In larger communities, communities with a high rate of heart-related illness (such as diabetes) or a large number of at-risk adults, or communities where there's a nursing station that looks after heart patients awaiting transport, an AED is more likely to be effective. Its effectiveness will be increased if community members know the signs and symptoms of heart attack, know CPR and are encouraged to call for help early.

Community's health priorities

What are our community's health priorities?

In deciding how to spend its health budget, the community will want to identify the most common health problems and the most serious health problems in the community, as well as considering which problems can be prevented and which can be treated. It is appropriate for various communities to come to different conclusions about their need for an AED. In some communities, an AED will be effective. In others, it may not.

Who is going to pay?

Who is going to pay for the AED?

The community that acquires the AED will pay for it. In some areas, service clubs and businesses are helping to provide funds to purchase AEDs and training.

Who will need training?

Who will need training? Initial? On-going?

Depending on the population and location of the community, it might be most efficient to send one or two health workers or first responders for initial training as AED instructors, so that they may return to the community to train other community members. Community members who have been trained as qualified AED instructors can provide personal instruction and supervision to community AED providers and can also organize a system of on-going review, using training videotapes and regularly scheduled practice sessions. However, they must have medical oversight.

A physician, nurse or paramedic could be asked to provide regular continuing education sessions to review procedure and assess performance.

Community education

Who will provide community education before a decision is made about the appropriateness of AEDs?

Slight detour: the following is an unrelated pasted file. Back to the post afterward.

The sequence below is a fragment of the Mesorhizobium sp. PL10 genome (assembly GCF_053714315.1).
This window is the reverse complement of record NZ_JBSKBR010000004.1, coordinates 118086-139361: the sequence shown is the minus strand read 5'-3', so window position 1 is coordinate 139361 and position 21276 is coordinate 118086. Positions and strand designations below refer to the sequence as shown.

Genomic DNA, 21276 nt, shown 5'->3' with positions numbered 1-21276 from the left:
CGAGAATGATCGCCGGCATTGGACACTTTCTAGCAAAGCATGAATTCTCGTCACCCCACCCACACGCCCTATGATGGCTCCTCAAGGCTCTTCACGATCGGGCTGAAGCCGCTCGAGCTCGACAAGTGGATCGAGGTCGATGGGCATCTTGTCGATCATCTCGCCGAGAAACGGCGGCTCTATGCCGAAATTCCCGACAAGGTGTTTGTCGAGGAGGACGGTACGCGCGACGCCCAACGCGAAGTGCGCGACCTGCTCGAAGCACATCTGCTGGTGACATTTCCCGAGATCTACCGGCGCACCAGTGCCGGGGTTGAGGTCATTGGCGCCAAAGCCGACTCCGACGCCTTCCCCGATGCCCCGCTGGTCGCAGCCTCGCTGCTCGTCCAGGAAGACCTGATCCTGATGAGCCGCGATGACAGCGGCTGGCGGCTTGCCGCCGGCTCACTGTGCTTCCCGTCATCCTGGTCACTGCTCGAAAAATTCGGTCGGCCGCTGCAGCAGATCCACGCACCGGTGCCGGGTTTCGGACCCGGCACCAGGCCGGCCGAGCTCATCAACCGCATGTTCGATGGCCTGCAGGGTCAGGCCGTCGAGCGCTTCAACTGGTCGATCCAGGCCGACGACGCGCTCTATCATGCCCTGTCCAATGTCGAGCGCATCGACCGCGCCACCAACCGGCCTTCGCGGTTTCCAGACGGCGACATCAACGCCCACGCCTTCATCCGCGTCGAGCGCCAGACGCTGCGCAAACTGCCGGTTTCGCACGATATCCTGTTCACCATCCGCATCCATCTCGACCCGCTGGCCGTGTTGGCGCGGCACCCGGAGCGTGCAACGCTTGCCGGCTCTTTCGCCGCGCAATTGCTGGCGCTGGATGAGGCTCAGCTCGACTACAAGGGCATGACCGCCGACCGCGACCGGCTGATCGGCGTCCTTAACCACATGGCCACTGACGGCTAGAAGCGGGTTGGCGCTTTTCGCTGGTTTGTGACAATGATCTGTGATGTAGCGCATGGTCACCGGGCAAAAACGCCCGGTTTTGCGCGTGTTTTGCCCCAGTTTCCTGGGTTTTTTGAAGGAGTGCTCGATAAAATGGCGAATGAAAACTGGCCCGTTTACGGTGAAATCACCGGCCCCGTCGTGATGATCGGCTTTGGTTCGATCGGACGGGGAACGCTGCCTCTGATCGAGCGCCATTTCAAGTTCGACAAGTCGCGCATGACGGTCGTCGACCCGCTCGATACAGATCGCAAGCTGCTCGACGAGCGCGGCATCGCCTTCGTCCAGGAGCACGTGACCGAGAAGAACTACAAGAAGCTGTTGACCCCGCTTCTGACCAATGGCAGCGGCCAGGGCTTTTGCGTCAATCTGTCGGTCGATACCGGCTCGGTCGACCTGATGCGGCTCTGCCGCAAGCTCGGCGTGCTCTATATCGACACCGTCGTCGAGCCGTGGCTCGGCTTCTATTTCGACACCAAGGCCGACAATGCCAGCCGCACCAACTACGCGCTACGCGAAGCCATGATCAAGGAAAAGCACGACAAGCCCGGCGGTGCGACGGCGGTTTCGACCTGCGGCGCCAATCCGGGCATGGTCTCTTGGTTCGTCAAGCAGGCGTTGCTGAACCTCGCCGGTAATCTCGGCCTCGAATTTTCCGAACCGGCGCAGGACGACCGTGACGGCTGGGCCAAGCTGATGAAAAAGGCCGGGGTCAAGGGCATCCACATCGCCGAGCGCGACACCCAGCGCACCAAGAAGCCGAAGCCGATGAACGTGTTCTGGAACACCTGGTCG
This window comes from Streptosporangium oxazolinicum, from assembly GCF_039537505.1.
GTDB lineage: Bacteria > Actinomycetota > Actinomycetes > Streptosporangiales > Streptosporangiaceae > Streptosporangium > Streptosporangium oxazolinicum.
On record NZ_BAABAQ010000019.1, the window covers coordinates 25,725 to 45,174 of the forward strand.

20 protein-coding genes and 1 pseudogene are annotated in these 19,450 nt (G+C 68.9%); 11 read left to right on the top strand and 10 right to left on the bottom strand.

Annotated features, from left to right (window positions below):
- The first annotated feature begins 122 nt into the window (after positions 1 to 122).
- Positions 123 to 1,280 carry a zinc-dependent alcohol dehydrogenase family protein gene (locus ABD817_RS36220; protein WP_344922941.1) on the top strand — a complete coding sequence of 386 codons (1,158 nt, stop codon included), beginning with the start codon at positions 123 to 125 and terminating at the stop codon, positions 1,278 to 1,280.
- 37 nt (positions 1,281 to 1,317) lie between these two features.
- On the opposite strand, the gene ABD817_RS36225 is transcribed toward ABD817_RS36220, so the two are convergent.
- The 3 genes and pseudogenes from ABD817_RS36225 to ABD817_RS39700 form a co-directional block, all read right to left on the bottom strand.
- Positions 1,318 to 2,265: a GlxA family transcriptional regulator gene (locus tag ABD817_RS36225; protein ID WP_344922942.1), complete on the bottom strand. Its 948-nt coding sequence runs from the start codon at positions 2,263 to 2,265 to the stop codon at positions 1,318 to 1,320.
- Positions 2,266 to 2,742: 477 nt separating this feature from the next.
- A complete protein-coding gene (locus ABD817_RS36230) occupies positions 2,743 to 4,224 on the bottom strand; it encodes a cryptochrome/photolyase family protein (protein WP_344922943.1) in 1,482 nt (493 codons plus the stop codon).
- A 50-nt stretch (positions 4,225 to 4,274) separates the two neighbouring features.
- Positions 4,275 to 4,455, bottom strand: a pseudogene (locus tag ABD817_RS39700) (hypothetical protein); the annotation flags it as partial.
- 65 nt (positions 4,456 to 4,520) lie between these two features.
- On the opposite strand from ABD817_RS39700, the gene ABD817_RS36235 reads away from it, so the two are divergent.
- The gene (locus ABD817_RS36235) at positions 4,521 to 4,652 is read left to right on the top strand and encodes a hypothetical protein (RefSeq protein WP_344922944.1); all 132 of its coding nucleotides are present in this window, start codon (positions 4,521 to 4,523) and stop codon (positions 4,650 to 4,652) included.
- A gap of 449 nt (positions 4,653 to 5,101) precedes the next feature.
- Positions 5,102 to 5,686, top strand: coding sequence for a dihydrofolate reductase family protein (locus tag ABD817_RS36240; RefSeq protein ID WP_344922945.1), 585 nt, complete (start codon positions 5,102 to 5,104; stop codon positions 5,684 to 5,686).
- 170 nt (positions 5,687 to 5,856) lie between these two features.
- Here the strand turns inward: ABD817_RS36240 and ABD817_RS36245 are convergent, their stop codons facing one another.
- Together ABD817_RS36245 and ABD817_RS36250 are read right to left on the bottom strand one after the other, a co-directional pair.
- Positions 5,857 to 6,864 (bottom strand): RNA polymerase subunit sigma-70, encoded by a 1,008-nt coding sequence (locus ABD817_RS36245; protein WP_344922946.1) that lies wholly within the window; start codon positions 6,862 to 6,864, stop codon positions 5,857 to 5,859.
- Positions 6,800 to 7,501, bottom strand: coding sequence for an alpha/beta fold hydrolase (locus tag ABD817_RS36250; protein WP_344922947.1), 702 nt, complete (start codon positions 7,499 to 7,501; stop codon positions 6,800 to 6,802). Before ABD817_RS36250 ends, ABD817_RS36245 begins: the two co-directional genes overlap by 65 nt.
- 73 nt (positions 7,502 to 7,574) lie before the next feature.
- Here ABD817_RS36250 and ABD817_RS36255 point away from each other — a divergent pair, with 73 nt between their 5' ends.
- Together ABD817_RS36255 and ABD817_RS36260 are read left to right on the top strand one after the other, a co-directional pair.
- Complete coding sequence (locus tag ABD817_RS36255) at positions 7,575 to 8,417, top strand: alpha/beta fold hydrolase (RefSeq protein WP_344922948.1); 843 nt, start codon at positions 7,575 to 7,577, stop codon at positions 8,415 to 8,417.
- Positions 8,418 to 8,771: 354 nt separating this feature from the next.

The answers provided in this section address many questions that community members have about AEDs. Your provincial Heart and Stroke Foundation can provide further information and other contacts.

Decision making process

What decision making process will be used?

The community will need to decide whether or not to set up a program and purchase an AED. The process the community will choose to make this decision may be the same one that is used to make other health budget allocation decisions, or another process may be chosen.

No AED in the community

What will happen if we don't have an AED in our community?

If defibrillation is not available quickly after cardiac arrest, the chance of survival is minimal. Having an AED available quickly will save the lives of some people who suffer a cardiac arrest.

What else is needed?

What else is needed in our community to effectively use the AED?

The AED is a necessary link in the Chain of Survival from cardiac arrest, but it is only one link. There are other things that the community can do to increase survival. Community members must be taught the signs and symptoms of heart attack, so that they will seek help early. Community members must learn CPR so that if they witness a cardiac arrest, they can provide the patient with a few extra minutes for help to get there. Community members must know the emergency number to call to access the AED. A trained operator must be standing by at all times, ready to take the AED to the patient when called. If a person in cardiac arrest is resuscitated by the AED, the person must be transported to a hospital for advanced care.

Can an AED be effective in this community?

An AED will save a percentage of the witnessed cardiac arrests which are reached within a few minutes. If cardiac arrests in your community are most likely to be witnessed and occur in close proximity to where the AED is located, the AED will be effective. If cardiac arrests usually occur more than 15 minutes away from an AED, it will not be effective. The rate of success is determined by how soon the AED reaches the cardiac arrest patient, and whether or not the patient has received CPR.

Other uses of AED

Can an AED be used for anything other than cardiac arrest?

The basic AED is used only in cardiac arrest.

A more advanced model of AED includes a heart monitor which a physician or specially trained health care professional can use to observe the rhythm of the heart. Using a heart monitor, medical personnel would be able to give early treatment with "blood clot dissolving" drugs or treat heart rhythm problems which would otherwise need to wait for treatment until arrival at a hospital. The usefulness of the monitor, however, depends upon the level of medical support in the community.

Effectiveness without community awareness

Can a basic AED be effective without a program of community awareness, CPR, emergency phone access, and full-time operator availability?

Maybe. If the community has a medical facility that cares for heart patients, some of whom may be awaiting transport to more advanced care, there may be a need for a basic AED that stays in that location to be operated by the medical or nursing staff in case of cardiac arrest.

The information in this article was current at 06 Dec 2011